A major new report backed by heavy industry, including fossil fuel producers such as Woodside Energy, highlights the case for no new gas, according to analysis by Greenpeace Australia Pacific.

The report from Australian Energy Transitions Initiative, a group that includes industry heavy-hitters Woodside, Orica, BHP, BlueScope Steel, Fortescue Metals Group, Rio Tinto and Wesfarmers, uses the International Energy Agency’s ‘Net Zero Emissions’ scenario as the reference case to determine decarbonisation pathways for liquified gas in Australia.

This scenario explicitly excludes opening up new gas fields beyond October 2021, such as Woodside’s planned Scarborough and Browse gas fields. All localised scenarios modelled in the Energy Transitions Initiative confirm a steep decline in liquified gas production.

Glenn Walker, Head of Advocacy and Strategy at Greenpeace Australia Pacific, said the report confirmed there is no place for new gas in Australia’s energy transition.

“Gas is a dirty, climate polluting fuel that must be rapidly phased out, and this report only hammers the nail into its coffin. There is no room for massive new gas fields such as Woodside’s Burrup Hub project, which under this model will eclipse Australia’s entire domestic liquified gas emissions budget by 2030,” he said.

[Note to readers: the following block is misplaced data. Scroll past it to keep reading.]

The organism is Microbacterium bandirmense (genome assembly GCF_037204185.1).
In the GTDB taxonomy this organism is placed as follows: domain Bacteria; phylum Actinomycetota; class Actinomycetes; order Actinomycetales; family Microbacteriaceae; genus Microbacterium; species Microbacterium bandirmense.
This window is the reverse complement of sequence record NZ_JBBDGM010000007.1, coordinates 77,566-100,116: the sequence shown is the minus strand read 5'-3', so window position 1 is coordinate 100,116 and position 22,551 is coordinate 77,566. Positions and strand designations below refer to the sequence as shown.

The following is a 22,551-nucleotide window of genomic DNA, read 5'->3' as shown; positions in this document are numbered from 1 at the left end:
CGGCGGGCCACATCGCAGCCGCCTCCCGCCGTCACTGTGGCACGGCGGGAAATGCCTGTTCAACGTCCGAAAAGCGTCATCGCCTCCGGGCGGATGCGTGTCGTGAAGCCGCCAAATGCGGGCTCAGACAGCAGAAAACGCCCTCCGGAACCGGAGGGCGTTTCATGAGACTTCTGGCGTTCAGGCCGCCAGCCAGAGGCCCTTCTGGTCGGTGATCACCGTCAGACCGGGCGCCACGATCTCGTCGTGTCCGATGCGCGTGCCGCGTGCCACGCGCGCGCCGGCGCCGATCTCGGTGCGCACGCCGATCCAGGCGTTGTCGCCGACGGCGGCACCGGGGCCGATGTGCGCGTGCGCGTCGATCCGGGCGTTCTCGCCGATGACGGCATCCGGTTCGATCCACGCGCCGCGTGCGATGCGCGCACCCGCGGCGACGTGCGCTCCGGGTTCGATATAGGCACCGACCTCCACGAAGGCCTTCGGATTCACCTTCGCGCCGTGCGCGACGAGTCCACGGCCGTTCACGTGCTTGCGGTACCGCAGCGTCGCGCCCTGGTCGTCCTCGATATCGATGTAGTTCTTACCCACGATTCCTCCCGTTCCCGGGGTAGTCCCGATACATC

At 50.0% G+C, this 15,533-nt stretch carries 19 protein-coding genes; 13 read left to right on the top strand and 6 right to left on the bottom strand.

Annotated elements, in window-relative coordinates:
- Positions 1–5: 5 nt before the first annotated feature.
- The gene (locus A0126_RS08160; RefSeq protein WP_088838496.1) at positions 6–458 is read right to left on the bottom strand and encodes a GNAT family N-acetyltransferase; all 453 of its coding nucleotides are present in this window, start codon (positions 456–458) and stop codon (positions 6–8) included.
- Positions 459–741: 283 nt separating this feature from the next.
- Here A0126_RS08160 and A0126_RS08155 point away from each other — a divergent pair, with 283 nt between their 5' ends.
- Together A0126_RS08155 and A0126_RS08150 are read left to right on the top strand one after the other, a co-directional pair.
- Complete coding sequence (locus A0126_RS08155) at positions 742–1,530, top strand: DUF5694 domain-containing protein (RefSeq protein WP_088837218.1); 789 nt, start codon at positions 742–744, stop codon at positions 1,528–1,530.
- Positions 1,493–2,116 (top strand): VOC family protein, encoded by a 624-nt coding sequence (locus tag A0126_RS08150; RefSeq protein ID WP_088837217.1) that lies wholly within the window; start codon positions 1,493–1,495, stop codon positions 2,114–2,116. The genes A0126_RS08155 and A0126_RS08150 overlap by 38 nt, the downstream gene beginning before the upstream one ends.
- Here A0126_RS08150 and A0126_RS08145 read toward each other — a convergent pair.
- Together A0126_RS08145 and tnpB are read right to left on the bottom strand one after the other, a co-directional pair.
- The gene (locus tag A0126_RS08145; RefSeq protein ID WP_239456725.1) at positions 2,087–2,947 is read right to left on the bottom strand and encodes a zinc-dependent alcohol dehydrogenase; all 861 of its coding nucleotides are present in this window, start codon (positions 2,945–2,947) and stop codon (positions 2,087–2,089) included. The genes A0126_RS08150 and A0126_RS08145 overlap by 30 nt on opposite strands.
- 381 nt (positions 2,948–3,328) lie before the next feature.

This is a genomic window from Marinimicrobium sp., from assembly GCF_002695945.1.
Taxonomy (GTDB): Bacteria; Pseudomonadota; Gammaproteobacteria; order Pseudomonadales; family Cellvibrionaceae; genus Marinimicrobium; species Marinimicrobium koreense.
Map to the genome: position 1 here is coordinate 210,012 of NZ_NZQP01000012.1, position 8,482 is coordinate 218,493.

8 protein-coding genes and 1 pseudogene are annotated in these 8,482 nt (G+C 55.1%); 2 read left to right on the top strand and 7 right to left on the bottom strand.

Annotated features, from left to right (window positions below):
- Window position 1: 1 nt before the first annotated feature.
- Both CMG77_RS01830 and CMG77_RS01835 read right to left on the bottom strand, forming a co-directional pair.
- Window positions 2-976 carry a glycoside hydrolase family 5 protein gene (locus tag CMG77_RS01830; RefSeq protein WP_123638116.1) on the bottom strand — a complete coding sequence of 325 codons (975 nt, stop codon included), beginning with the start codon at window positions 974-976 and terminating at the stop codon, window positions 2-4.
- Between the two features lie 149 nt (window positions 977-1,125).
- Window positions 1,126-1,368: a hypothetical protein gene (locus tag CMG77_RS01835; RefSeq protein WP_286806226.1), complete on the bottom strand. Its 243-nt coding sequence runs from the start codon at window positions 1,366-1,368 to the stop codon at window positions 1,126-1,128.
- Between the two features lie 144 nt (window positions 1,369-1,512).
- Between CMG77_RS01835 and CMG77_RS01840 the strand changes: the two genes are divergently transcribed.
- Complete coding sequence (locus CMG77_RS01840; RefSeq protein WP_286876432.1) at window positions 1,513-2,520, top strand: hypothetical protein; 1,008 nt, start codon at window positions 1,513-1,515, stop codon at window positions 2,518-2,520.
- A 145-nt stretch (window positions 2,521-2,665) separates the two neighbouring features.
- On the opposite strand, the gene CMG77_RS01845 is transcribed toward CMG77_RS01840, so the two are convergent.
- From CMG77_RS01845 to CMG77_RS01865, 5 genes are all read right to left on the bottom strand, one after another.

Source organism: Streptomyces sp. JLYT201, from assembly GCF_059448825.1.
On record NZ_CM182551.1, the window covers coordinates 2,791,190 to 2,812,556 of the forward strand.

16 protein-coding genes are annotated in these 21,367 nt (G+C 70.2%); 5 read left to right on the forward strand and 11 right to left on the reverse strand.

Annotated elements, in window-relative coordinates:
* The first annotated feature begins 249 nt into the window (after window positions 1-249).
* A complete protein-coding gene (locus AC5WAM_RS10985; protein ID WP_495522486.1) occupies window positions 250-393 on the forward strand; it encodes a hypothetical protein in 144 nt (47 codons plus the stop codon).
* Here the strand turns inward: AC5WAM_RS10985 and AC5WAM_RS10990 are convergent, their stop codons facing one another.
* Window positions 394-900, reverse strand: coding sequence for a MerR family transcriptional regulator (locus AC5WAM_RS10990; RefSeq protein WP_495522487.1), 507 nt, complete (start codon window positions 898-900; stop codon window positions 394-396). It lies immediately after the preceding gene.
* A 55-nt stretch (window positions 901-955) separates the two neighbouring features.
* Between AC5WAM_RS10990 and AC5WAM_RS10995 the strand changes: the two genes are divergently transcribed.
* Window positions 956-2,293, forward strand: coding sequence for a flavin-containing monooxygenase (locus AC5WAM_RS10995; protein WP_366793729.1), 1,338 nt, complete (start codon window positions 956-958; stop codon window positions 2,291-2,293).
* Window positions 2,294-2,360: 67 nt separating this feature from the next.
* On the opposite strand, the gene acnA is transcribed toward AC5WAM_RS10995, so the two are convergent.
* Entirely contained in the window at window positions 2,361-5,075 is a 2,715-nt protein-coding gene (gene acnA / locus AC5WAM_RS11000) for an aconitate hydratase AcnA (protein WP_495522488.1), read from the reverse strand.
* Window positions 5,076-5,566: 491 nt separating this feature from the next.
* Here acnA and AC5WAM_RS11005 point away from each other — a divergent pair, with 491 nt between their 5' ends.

“The Australian Energy Transitions report finds gas use will need to very steeply decline starting now and will only play a small and limited role in the Australian and global energy mix from 2040 onwards. Even then, this small role is mostly contingent on carbon capture and storage working, which is a risky bet given the decades-long failures of this technology.

“Woodside was an industry participant in this study yet it starkly confirms the company’s business model is broken. This should draw the immediate attention of Woodside’s investors and Board. The company needs to change course fast if it wants to survive in a rapidly decarbonising world.

“On the flipside, the report underscores the enormous investment, job and economic opportunities in transitioning to clean industries. It means a potential 1.3 million jobs and over $20 billion a year in new clean transition investment. Australia’s focus should be on this exciting opportunity rather than facilitating further massive growth of an LNG industry that needs to rapidly decline.”



Figure 21 from Australian Energy Transitions Technical Report